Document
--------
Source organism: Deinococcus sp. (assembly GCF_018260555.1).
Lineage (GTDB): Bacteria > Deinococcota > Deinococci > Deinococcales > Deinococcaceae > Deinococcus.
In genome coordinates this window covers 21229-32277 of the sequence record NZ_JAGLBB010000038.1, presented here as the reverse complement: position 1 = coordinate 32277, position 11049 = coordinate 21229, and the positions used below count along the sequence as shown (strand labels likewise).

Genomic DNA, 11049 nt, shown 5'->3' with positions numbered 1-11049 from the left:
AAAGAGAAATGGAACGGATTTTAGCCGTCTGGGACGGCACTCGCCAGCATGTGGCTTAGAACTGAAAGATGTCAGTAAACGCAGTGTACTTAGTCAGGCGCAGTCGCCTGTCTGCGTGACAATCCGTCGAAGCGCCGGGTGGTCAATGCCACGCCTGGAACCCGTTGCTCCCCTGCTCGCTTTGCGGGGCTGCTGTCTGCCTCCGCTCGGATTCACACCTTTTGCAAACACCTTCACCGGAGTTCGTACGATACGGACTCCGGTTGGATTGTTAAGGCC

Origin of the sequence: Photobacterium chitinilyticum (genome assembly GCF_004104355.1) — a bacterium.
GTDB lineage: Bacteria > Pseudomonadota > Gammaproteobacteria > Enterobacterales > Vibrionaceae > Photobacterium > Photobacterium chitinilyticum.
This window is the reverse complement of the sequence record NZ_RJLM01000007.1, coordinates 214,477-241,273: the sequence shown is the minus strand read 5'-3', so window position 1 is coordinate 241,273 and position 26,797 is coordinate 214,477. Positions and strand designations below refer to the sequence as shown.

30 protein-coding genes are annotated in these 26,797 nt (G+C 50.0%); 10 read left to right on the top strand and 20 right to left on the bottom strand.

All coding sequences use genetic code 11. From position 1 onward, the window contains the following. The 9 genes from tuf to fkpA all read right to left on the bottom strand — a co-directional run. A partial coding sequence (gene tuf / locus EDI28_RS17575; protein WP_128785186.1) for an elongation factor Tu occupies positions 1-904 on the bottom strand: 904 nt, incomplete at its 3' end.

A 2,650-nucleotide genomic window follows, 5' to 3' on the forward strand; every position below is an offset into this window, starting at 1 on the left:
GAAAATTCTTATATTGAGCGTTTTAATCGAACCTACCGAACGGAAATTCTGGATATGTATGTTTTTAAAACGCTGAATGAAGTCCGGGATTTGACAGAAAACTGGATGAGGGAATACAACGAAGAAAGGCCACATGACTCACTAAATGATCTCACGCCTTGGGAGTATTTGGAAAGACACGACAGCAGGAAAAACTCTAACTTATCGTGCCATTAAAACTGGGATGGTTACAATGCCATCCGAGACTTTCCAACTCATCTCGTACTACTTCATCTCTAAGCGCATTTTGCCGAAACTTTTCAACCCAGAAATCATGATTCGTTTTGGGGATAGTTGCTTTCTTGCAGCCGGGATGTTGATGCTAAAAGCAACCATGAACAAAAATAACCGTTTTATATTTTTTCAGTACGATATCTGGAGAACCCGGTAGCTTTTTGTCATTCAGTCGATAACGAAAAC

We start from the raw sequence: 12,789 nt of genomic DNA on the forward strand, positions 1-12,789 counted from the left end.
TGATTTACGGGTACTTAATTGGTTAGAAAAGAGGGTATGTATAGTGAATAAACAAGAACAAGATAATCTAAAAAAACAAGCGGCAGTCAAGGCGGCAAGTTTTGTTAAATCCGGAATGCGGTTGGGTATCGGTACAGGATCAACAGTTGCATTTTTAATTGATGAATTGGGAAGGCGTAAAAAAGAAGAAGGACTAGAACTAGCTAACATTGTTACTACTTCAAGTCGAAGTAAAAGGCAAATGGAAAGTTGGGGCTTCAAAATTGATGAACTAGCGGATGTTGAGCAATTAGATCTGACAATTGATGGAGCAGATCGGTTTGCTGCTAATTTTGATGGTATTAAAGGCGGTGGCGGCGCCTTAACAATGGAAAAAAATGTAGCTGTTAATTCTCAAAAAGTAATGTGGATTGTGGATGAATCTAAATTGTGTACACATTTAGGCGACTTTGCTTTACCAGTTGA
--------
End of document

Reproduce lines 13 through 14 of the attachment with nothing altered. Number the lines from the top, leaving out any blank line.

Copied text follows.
We start from the raw sequence: 12,789 nt of genomic DNA on the forward strand, positions 1-12,789 counted from the left end.
TGATTTACGGGTACTTAATTGGTTAGAAAAGAGGGTATGTATAGTGAATAAACAAGAACAAGATAATCTAAAAAAACAAGCGGCAGTCAAGGCGGCAAGTTTTGTTAAATCCGGAATGCGGTTGGGTATCGGTACAGGATCAACAGTTGCATTTTTAATTGATGAATTGGGAAGGCGTAAAAAAGAAGAAGGACTAGAACTAGCTAACATTGTTACTACTTCAAGTCGAAGTAAAAGGCAAATGGAAAGTTGGGGCTTCAAAATTGATGAACTAGCGGATGTTGAGCAATTAGATCTGACAATTGATGGAGCAGATCGGTTTGCTGCTAATTTTGATGGTATTAAAGGCGGTGGCGGCGCCTTAACAATGGAAAAAAATGTAGCTGTTAATTCTCAAAAAGTAATGTGGATTGTGGATGAATCTAAATTGTGTACACATTTAGGCGACTTTGCTTTACCAGTTGA